Socialist Reformism is the belief that gradual democratic changes in a
societycan ultimately change a society's fundamental economic relations and political structures. This belief grew out of opposition to revolutionary socialism, which contends that revolutionsare necessary to fundamentally change a society.
Socialist reformism was first put forward by
Eduard Bernsteinand Karl Kautsky, two leading social democrats. Reformism was quickly targeted by revolutionary socialists, with Rosa Luxemburgcondemning Bernstein's " Evolutionary Socialism" in her 1900 essay " Reform or Revolution?". While Luxemburg died in the German Revolution, the reformists soon found themselves contending with the Bolsheviksand their satellite communist parties for the support of the proletariat. After the Bolsheviks won the Russian Civil Warand consolidated power in the Soviet Union, they launched a targeted campaign against the Reformist movement by denouncing them as "social fascists." Arthur Koestler, a former member of the Communist Party of Germany, the largest communist party in Western Europein the interwar period, confessed in The God That Failedthat communists aligned with the Soviet Union continued to consider the "social fascist" Social Democratic Party of Germanyto be the real enemy in Germany--even after the Nazi Partyhad usurped power. [Koestler, Arthur. " The God That Failed." Edited by Richard Crossman. Bantam Matrix, Tenth Edition. pp 41-42.]
Reformism in the United Kingdom's Labour Party
The term was applied to elements within the
United KingdomLabour Party in the 1950s and subsequently, on the party's right. Anthony Croslandwrote " The Future of Socialism" (1956) as a personal manifesto arguing for a reformulation of the term. For Crosland, the relevance of nationalization(or public ownership) for socialists was much reduced as a consequence of contemporary full employment, Keynesian management of the economy and reduced capitalist exploitation. In 1960, after the third successive defeat of his party in the 1959 General Election Hugh Gaitskellattempted to reformulate the original wording of Clause IVin the party's constitution, but proved unsuccessful.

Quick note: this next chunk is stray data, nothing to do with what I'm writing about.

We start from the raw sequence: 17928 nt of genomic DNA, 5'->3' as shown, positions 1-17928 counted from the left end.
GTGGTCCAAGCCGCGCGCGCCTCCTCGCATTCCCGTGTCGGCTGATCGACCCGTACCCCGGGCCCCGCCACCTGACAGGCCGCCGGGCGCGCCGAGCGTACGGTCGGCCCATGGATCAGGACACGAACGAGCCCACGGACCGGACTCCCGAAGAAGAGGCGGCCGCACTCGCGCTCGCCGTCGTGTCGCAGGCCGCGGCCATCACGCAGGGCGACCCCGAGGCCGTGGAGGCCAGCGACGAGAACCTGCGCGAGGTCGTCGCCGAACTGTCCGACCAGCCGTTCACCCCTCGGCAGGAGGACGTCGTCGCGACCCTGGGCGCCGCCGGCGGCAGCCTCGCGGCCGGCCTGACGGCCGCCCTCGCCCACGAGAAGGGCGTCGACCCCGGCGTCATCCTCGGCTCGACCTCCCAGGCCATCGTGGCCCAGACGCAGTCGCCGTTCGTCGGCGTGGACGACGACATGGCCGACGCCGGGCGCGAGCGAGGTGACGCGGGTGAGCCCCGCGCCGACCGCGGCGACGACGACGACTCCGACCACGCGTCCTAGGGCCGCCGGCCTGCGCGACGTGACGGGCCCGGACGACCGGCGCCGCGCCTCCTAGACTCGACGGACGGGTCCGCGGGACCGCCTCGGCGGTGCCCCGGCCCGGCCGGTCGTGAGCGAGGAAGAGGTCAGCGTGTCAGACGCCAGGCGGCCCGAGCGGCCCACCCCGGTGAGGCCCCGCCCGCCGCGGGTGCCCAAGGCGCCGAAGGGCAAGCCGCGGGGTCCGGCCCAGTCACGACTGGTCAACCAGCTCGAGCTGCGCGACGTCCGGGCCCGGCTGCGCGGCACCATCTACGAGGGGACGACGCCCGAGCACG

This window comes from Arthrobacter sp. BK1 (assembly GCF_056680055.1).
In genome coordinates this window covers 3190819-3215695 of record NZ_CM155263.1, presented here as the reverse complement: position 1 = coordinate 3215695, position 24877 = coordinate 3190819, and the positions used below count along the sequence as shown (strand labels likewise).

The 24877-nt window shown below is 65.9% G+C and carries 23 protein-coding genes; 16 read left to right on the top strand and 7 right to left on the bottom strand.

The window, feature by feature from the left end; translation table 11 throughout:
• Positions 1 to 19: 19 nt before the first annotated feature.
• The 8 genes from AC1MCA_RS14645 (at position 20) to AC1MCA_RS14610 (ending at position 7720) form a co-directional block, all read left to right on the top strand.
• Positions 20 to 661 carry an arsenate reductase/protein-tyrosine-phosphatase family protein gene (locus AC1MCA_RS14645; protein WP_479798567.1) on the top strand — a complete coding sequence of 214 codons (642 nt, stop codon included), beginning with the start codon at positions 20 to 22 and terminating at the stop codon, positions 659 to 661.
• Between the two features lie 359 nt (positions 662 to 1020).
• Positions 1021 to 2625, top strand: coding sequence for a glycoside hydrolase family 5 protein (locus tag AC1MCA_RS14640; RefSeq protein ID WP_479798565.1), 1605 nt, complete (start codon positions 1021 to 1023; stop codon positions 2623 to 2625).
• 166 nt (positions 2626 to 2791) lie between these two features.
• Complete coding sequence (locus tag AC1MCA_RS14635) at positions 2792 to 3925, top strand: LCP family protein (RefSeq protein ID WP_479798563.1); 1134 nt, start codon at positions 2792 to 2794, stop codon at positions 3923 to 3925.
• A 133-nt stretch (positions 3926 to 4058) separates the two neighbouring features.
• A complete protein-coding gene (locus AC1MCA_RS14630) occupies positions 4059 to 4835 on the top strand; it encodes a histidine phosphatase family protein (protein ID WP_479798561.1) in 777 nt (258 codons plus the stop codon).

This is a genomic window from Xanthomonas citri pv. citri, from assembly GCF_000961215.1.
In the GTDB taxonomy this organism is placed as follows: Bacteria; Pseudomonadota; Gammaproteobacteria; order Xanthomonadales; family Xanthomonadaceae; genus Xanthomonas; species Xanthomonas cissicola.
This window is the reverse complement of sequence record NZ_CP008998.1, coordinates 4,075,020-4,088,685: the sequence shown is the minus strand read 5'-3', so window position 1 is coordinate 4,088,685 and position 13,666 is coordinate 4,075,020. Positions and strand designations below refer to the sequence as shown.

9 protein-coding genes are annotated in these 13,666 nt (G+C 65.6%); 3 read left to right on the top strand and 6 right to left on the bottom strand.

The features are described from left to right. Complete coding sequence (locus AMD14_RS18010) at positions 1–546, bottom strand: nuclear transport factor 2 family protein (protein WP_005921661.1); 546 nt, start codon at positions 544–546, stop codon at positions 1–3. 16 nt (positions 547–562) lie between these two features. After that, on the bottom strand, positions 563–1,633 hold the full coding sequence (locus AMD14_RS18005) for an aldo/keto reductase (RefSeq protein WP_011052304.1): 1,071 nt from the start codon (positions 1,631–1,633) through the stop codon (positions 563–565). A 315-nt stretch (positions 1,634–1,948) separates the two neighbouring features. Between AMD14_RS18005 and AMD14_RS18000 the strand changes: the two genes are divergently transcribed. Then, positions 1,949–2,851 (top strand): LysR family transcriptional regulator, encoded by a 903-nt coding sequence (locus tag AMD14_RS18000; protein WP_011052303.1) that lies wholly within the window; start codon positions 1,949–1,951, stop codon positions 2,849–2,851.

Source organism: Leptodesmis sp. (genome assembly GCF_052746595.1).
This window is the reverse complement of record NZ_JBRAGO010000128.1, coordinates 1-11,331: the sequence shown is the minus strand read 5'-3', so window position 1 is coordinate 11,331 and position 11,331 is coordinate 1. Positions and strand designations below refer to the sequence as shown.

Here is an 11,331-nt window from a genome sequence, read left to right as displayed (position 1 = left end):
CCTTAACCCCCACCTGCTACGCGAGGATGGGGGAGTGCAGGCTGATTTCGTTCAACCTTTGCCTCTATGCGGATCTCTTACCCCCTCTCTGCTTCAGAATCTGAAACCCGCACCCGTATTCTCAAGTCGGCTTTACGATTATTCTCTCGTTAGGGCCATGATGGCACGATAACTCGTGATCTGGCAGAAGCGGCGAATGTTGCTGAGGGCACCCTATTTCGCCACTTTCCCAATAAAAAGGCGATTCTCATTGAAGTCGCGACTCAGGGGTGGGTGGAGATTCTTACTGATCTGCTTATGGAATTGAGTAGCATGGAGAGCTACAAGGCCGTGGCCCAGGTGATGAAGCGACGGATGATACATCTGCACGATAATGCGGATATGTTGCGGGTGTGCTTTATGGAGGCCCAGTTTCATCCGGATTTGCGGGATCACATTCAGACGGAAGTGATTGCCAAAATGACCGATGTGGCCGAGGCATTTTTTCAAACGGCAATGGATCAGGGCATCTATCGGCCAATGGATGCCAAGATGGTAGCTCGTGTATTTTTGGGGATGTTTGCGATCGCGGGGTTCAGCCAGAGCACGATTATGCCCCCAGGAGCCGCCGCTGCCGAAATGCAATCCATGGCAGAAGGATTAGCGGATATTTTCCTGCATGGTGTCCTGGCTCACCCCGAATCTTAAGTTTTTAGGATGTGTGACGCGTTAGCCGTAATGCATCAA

Some of the younger followers of Gaitskell, principally
Roy Jenkins, Bill Rodgers and Shirley Williamsleft the Labour Party in 1981 to found the Social Democratic Party, but the central objective of the Gaitskellites was eventually achieved by Tony Blairin his successful attempt to rewrite Clause IV in 1995.
The use of the term is distinguished from the
gradualismassociated with Fabianism (the ideology of the Fabian Society), which itself should not be seen as being in parallel with the revisionism associated Bernstein and the German SPD, as originally the Fabians had explicitly rejected Marxism
* [http://126.96.36.199/search?q=cache:kSZKEC64aoEJ:www.reformist.org/+reformist&hl=en&gl=us&ct=clnk&cd=3 reform v. to improve (an existing institution, law, practice, etc) by alteration or by correction of abuses or malpractices; n. a principle, campaign, or measure aimed at achieving such change]
* [http://www.marxists.org/archive/luxemburg/1900/reform-revolution/index.htm Reform or Revolution? by Rosa Luxemburg (1900)]
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Look at other dictionaries:
reformism — REFORMÍSM s.n. 1. Atitudine politică bazată pe propagarea (propaga) reformelor. 2. Curent politic care preconizează progresul şi schimbările în societate numai pe calea reformelor. – Din fr. réformisme. Trimis de IoanSoleriu, 13.09.2007. Sursa:… … Dicționar Român
reformism — [ri fôr′miz΄əm] n. the practice or advocacy of reform, esp. political or social reform reformist n., adj. * * * re·form·ism (rĭ fôrʹmĭz əm) n. A doctrine or movement of reform. re·formʹist n. * * * … Universalium
reformism — [ri fôr′miz΄əm] n. the practice or advocacy of reform, esp. political or social reform reformist n., adj … English World dictionary
reformism — [[t]rɪfɔ͟ː(r)mɪzəm[/t]] N UNCOUNT Reformism is the belief that a system or law should be reformed … English dictionary
reformism — reformist ► ADJECTIVE ▪ supporting or advocating gradual reform rather than abolition or revolution. ► NOUN ▪ a supporter or advocate of such a policy. DERIVATIVES reformism noun … English terms dictionary
reformism — noun Date: 1904 a doctrine, policy, or movement of reform • reformist noun or adjective … New Collegiate Dictionary
reformism — noun Any of several movements that promote reform … Wiktionary
reformísm — s. n … Romanian orthography
reformism — re·form·ism … English syllables
reformism — /rəˈfɔmɪzəm/ (say ruh fawmizuhm), /ˈrɛfəmɪzəm/ (say refuhmizuhm) noun the policy of bringing about reform within the means and limitations of the existing system of government, usually without radically changing the current political system … Australian English dictionary